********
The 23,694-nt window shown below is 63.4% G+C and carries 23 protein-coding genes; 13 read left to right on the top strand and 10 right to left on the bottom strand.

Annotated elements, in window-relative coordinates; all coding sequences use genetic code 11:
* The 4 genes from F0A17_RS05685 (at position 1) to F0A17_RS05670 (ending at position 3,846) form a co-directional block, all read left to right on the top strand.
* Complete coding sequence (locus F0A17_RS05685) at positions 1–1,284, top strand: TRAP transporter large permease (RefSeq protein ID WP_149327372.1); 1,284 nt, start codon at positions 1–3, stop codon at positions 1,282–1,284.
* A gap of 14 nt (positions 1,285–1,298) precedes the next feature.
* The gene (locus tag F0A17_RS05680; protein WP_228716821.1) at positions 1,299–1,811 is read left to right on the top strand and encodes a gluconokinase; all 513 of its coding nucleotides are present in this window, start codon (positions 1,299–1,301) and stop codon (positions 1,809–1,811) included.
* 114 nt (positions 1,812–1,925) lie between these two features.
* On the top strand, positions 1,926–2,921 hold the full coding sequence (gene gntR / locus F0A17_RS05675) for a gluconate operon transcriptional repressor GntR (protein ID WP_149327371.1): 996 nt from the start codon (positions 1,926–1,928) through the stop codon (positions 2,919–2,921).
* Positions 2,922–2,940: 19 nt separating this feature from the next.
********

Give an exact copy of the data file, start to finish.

The 23,694-nt window shown below is 63.4% G+C and carries 23 protein-coding genes; 13 read left to right on the top strand and 10 right to left on the bottom strand.

Annotated elements, in window-relative coordinates; all coding sequences use genetic code 11:
* The 4 genes from F0A17_RS05685 (at position 1) to F0A17_RS05670 (ending at position 3,846) form a co-directional block, all read left to right on the top strand.
* Complete coding sequence (locus F0A17_RS05685) at positions 1–1,284, top strand: TRAP transporter large permease (RefSeq protein ID WP_149327372.1); 1,284 nt, start codon at positions 1–3, stop codon at positions 1,282–1,284.
* A gap of 14 nt (positions 1,285–1,298) precedes the next feature.
* The gene (locus tag F0A17_RS05680; protein WP_228716821.1) at positions 1,299–1,811 is read left to right on the top strand and encodes a gluconokinase; all 513 of its coding nucleotides are present in this window, start codon (positions 1,299–1,301) and stop codon (positions 1,809–1,811) included.
* 114 nt (positions 1,812–1,925) lie between these two features.
* On the top strand, positions 1,926–2,921 hold the full coding sequence (gene gntR / locus F0A17_RS05675) for a gluconate operon transcriptional repressor GntR (protein ID WP_149327371.1): 996 nt from the start codon (positions 1,926–1,928) through the stop codon (positions 2,919–2,921).
* Positions 2,922–2,940: 19 nt separating this feature from the next.